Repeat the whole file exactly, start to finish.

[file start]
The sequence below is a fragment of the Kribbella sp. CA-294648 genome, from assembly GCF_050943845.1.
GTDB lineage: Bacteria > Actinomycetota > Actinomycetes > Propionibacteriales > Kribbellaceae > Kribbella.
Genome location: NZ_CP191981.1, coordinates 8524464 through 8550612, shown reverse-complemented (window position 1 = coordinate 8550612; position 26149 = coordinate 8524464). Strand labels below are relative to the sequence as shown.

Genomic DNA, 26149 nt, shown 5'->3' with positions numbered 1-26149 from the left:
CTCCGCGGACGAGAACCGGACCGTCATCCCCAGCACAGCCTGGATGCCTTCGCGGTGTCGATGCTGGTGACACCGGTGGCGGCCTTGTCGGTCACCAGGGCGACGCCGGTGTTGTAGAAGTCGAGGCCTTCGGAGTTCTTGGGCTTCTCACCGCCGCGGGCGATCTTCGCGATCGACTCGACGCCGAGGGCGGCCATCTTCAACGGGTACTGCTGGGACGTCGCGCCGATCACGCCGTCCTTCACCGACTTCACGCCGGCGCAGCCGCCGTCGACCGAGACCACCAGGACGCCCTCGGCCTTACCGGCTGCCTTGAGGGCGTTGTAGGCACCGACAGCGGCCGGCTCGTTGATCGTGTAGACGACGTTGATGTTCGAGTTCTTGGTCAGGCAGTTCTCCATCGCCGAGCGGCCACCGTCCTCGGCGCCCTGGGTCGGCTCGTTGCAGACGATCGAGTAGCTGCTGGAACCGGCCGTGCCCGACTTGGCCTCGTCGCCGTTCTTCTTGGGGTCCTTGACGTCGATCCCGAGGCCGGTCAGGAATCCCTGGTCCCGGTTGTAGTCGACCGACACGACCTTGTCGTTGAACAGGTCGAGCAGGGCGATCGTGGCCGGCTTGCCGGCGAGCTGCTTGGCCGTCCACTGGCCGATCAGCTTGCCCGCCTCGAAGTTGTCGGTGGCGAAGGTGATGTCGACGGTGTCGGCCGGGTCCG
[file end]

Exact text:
The sequence below is a fragment of the Kribbella sp. CA-294648 genome, from assembly GCF_050943845.1.
GTDB lineage: Bacteria > Actinomycetota > Actinomycetes > Propionibacteriales > Kribbellaceae > Kribbella.
Genome location: NZ_CP191981.1, coordinates 8524464 through 8550612, shown reverse-complemented (window position 1 = coordinate 8550612; position 26149 = coordinate 8524464). Strand labels below are relative to the sequence as shown.

Genomic DNA, 26149 nt, shown 5'->3' with positions numbered 1-26149 from the left:
CTCCGCGGACGAGAACCGGACCGTCATCCCCAGCACAGCCTGGATGCCTTCGCGGTGTCGATGCTGGTGACACCGGTGGCGGCCTTGTCGGTCACCAGGGCGACGCCGGTGTTGTAGAAGTCGAGGCCTTCGGAGTTCTTGGGCTTCTCACCGCCGCGGGCGATCTTCGCGATCGACTCGACGCCGAGGGCGGCCATCTTCAACGGGTACTGCTGGGACGTCGCGCCGATCACGCCGTCCTTCACCGACTTCACGCCGGCGCAGCCGCCGTCGACCGAGACCACCAGGACGCCCTCGGCCTTACCGGCTGCCTTGAGGGCGTTGTAGGCACCGACAGCGGCCGGCTCGTTGATCGTGTAGACGACGTTGATGTTCGAGTTCTTGGTCAGGCAGTTCTCCATCGCCGAGCGGCCACCGTCCTCGGCGCCCTGGGTCGGCTCGTTGCAGACGATCGAGTAGCTGCTGGAACCGGCCGTGCCCGACTTGGCCTCGTCGCCGTTCTTCTTGGGGTCCTTGACGTCGATCCCGAGGCCGGTCAGGAATCCCTGGTCCCGGTTGTAGTCGACCGACACGACCTTGTCGTTGAACAGGTCGAGCAGGGCGATCGTGGCCGGCTTGCCGGCGAGCTGCTTGGCCGTCCACTGGCCGATCAGCTTGCCCGCCTCGAAGTTGTCGGTGGCGAAGGTGATGTCGACGGTGTCGGCCGGGTCCG